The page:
"Tea Party" is a partisan term to a much greater extent than "progressive". There's lots of Republicans who identify themselves as members of the Tea Party and people have even talked about a Tea Party splitting off from the Republicans. As a term for a group it's somewhere between "progressive" and "Democrat" in its relationship to parties.

I still think it's wrong to the extent that Tea Party groups were targeted more but Tea Party is more closely associated with the Republican party than the progressive groups.

Comment Re:This misses the point (Score 1) 307

1. So what's your proposal for dealing with people without insurance who get sick? Because the current system is they go to emergency and get treated in a very inefficient manner.

2. My point was you were using ridiculous hyperbole.

3. Using that logic they're also to pay the parking meter at gunpoint.

4. The mandate was developed in 1989, they had almost 20 years to vet it. And the Federal vs State distinction is nonsense. The Republicans pushed it as a Federal program as an alternative to Clinton's proposal. Romney suggested his system be used on a national scale and no one really disagreed. The only point Republicans started making the state vs federal argument was in an effort to differentiate it from the ACA and have an excuse to oppose the ACA. Even then they barely make the argument because it's frankly a weak argument.

As for the reason Republicans now oppose it. The Republicans developed a legislative strategy of strong party discipline at the start of Obama's term. If Republicans vote for a bill it automatically becomes bi-partisan, so if no Republicans vote for it than it's not bi-partisan. If the president's major legislation isn't bi-partisan then it's a lot easier and it's a lot easier to demonize and turn into electoral gains.

Basically unless the core of the Republican party supports a bill they're all going to vote against it. Since successful healthcare reform would be a major legislative victory for Obama Republicans decided they wouldn't support it no matter what. Hence they turned on their own idea and demonized it for future political gain.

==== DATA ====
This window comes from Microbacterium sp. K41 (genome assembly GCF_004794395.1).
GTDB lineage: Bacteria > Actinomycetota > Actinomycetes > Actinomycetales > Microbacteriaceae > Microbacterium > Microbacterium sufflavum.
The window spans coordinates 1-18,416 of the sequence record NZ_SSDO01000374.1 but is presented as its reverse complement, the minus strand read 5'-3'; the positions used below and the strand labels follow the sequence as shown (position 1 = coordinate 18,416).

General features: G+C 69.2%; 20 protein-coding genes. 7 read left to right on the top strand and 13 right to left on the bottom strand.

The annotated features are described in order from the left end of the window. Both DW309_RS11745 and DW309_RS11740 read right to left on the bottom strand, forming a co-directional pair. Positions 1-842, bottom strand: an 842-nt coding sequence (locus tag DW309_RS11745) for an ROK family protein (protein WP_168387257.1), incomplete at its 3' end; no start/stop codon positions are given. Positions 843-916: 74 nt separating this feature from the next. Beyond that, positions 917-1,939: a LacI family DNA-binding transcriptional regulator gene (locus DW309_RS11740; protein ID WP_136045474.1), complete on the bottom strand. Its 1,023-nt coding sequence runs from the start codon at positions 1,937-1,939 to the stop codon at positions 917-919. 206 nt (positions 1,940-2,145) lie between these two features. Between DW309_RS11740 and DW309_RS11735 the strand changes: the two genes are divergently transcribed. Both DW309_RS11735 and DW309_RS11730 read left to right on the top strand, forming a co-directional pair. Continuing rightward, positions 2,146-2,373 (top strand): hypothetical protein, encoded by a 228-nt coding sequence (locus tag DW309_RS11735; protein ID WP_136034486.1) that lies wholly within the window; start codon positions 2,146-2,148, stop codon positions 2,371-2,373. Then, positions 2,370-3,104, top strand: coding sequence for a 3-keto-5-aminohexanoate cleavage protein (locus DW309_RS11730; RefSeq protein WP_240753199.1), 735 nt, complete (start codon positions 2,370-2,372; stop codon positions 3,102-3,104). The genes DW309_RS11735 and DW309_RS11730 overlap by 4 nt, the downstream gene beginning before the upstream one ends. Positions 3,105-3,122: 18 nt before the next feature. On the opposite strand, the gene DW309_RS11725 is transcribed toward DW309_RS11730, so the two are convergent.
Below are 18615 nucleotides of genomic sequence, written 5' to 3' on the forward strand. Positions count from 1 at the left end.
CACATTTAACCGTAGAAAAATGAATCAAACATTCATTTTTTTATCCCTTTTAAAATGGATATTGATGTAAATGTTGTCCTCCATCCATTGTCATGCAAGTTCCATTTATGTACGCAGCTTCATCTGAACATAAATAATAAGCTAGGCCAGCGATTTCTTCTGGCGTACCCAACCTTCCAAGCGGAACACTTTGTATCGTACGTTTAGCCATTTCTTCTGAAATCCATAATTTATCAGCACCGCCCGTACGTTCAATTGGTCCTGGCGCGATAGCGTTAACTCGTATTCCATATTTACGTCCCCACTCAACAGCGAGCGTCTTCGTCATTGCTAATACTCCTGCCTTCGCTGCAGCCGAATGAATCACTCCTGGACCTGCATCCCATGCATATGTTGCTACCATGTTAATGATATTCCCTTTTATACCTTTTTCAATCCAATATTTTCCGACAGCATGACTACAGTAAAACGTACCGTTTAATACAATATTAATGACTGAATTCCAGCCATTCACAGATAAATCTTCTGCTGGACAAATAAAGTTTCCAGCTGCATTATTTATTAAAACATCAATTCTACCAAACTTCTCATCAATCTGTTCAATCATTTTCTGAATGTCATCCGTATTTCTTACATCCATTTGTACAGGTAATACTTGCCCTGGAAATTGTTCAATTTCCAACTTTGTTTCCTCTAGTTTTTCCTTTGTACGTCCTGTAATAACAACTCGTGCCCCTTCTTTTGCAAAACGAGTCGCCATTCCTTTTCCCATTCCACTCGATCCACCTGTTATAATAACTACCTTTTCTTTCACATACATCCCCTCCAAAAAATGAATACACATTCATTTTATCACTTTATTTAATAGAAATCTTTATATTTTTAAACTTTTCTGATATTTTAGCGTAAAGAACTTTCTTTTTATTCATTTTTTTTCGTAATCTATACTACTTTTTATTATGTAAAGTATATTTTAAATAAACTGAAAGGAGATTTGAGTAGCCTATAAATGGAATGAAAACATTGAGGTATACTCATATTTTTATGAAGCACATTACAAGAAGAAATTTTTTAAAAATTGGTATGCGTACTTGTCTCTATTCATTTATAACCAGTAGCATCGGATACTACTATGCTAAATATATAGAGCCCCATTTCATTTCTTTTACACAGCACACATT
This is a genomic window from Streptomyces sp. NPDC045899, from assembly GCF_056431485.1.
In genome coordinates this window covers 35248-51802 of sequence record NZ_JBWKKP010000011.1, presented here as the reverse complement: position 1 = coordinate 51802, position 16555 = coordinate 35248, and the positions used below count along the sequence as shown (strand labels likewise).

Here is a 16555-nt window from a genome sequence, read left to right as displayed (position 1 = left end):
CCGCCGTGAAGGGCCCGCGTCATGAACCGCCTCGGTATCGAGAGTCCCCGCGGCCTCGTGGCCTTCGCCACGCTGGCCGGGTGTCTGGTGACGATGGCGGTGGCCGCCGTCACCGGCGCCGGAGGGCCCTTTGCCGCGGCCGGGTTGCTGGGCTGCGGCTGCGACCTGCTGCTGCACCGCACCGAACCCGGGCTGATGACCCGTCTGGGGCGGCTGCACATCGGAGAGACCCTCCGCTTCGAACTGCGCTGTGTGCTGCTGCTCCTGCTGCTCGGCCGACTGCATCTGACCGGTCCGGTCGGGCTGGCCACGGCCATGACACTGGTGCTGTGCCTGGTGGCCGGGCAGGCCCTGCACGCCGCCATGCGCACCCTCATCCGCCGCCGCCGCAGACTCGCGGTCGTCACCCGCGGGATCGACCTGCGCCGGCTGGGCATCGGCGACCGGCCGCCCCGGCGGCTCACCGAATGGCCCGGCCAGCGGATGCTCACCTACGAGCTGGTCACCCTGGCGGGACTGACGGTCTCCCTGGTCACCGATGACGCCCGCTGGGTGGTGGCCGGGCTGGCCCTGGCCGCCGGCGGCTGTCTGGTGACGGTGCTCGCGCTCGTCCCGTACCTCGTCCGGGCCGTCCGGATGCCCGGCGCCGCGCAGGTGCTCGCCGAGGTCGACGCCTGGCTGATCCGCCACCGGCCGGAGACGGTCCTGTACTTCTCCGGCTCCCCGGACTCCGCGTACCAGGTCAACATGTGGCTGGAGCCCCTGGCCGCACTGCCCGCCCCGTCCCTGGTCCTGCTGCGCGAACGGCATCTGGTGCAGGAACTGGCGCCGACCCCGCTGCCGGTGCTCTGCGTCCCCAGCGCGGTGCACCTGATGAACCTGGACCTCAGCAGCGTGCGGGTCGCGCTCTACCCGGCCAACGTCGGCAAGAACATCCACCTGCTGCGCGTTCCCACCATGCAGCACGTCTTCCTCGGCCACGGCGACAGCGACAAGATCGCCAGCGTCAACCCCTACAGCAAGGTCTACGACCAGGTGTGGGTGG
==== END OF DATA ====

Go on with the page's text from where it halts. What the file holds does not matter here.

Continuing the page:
Comment Re:This misses the point (Score 1) 307

The only way the reforms work is because of the mandate so people can't just opt in only when they get ill.

Oh, and while complaining about "stupid evasions, stupid excuses, and absurd morally abhorrent counter arguments" you use a nonsense comparison like "mass genocide" (because normal genocide isn't bad enough?) and hyperbole like "forced into it by literal gun point".

That gun you're so worried about is a fine that's a whole 2.5% of income in 2016.

And that horrible mandate was endorsed by the Heritage foundation, Newt Gingrich, Mitt Romney, and Jim DeMint (current president of the Heritage foundation) as recently as 2008.

So can you step off you high horse of supposed intellectual integrity and actually show some? You've been confronted with a false conspiracy you endorsed, and I still don't know if you acknowledge you were wrong or if you'll pop out the IRS "scandal" again in the future even though you should know it's BS. You've also been confronted with the fact that the horrible individual mandate used to be a Republican favourite. Considering that you're almost certainly a fan of many of the people and organizations who formerly endorsed the mandate that's fact you really need to acknowledge.

In your first reply to me you simply changed the subject and claimed victory, I showed how your reply about the ACA growing more unpopular was false, and so you changed the subject and claimed victory again. Why are you even typing this? Anyone who happens to read the thread will notice your avoidances and evasions. And you're certainly not convincing me by ignoring inconvenient facts. If you think you have a good argument then stop evading and make it.

Comment Re:This misses the point (Score 1) 307